In February 2021, the Australian government launched its research into “Adult Literacy and Its Importance”. The first four areas of activity of the study all relate to the subject of “What we know about the skills of adults”. They include:
- the relationship between socio-demographics and adult literacy, numeracy and problem-solving skills
- the impact reading and numeracy skills have on an individual’s labor force participation and wages
- Links between literacy and social outcomes such as health, poverty, ability to care for family members and participation in civil life
- the relationship between parents’ literacy skills and their children’s education, and literacy development from birth to post-secondary education.
Australia’s best source of information on adult literacy and numeracy is data from international assessments of adult competences – the most recent being the OECD’s Program for International Assessment of Adult Competencies (PIAAC), implemented in 2011/12. ACER assessment experts were heavily involved in developing reading and arithmetic tasks for PIAAC and its predecessor studies, with one member serving in the Numeracy Expert Groups.
PIAAC was administered to a random representative sample in Australia by the Australian Bureau of Statistics, excluding remote indigenous adults and incarcerated adults. The oversampling of selected cohorts allowed the performance of states and territories to be compared.
What do we know about Australian skills?
The Australian PIAAC results show that a significant number of people between the ages of 15 and 74 do not have access to sufficient basic literacy skills to do justice to life and work in the 21st century.
Around 44 percent (7.3 million) of Australians reached the lowest two grades for literacy, while about 55 percent (8.9 million) reached the bottom two grades for arithmetic.
PIAAC also included an assessment of adult problem-solving skills in technology-rich environments (PSTRE). As the OECD explains, knowledge in this area reflects the ability to use information and computer technology (ICT) to solve the types of problems that adults often face in modern society.
Around 44 percent (7.5 million) of Australians were classified as low-skilled in the PSTRE. Another 25 percent (4.2 million) could not be classified because they either refused the computer-based test, failed a basic ICT test or had no computer experience.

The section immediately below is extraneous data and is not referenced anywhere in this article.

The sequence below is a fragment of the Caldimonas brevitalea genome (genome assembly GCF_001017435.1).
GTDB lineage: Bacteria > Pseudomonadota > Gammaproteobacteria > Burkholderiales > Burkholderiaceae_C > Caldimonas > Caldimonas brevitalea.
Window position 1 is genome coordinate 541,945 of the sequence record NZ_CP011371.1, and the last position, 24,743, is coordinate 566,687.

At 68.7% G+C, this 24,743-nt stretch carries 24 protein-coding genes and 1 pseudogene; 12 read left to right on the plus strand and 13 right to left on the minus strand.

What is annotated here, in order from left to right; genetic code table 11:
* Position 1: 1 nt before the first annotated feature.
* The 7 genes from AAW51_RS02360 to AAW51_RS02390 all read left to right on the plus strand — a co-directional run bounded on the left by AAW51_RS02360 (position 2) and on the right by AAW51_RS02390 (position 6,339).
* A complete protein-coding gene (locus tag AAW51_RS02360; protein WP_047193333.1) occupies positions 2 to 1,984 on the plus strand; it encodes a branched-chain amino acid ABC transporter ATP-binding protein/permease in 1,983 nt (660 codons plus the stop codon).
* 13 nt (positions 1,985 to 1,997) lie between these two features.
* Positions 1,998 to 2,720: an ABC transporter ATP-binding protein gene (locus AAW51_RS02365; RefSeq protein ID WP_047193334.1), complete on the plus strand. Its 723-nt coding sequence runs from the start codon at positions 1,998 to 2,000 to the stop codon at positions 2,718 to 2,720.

The PIAAC results confirm that reading and numeracy skills are strongly linked to socio-economic background. Longitudinal studies have also identified cross-generational patterns of low achievement, where adults with poor literacy skills are more likely to have children who also struggle with these skills.
For some churches in Australia, it takes a lot more work to understand the achievement. There is a scandalous lack of up-to-date, evidence-based information on levels of literacy and numeracy among Australian Indigenous adults. Australia has chosen not to include indigenous adults too often in PIAAC 2011/12 and to exclude indigenous peoples in remote areas. But the persistently poor reading and numeracy skills of indigenous school children in NAPLAN strongly suggest that adult literacy skills are almost certainly lagging at least as far behind those of the non-indigenous population of Australia.
Why are adult skills important?
The ability to make informed decisions in life requires good basic reading and numeracy skills – be it making decisions at work or shopping; Follow written instructions on any medical or health matter; Make decisions in financial matters; or understand the implications of gambling.
PIAAC results show that millions of Australian teenagers and adults lack such basic skills and may be disempowered – especially as we move further into the 21st century and its demands for higher and more flexible skills.
Research shows that poor literacy and numeracy skills have a negative impact on the individual’s social and economic future. Conversely, adults with high literacy and numeracy skills are much more likely to be in good health, gain employment, higher incomes, positive social attitudes, and more active participation in community life.
There is also evidence that investing in improving people’s literacy and numeracy skills has economic benefits for the entire nation – including GDP and productivity.
What do we do now?
As a signatory to the UN Sustainable Development Goals (SDGs), Australia has set itself the goal of “ensuring that all young people and a significant proportion of adults, both men and women, read and do arithmetic by 2030”. However, recent data suggests that Australia is making little or no progress towards this goal.
The results of the corresponding international OECD survey of 15-year-olds, the Program for International Student Assessment (PISA), show that the performance of Australian young people in the areas of reading and arithmetic has declined significantly since PIAAC last measured adult skills. The flow-on effects are obvious.
One of the key recommendations in ACER’s filing was that it is critical that Australia fully participate in the next PIAAC 2022 cycle to see and review how Australian adults are doing at the national, state and territorial levels – including remote indigenous adults and Detained adults – have performed reading, writing, arithmetic and problem-solving skills.
This will provide up-to-date evidence on the factors identified in the Parliamentary Inquiry Mandate and SDGs, and will allow for policy research on both adult education and the schooling that young people take into the world as adults.
Find out more:
Read ACER’s full post on the Parliamentary Inquiry into Adult Literacy and Its Importance.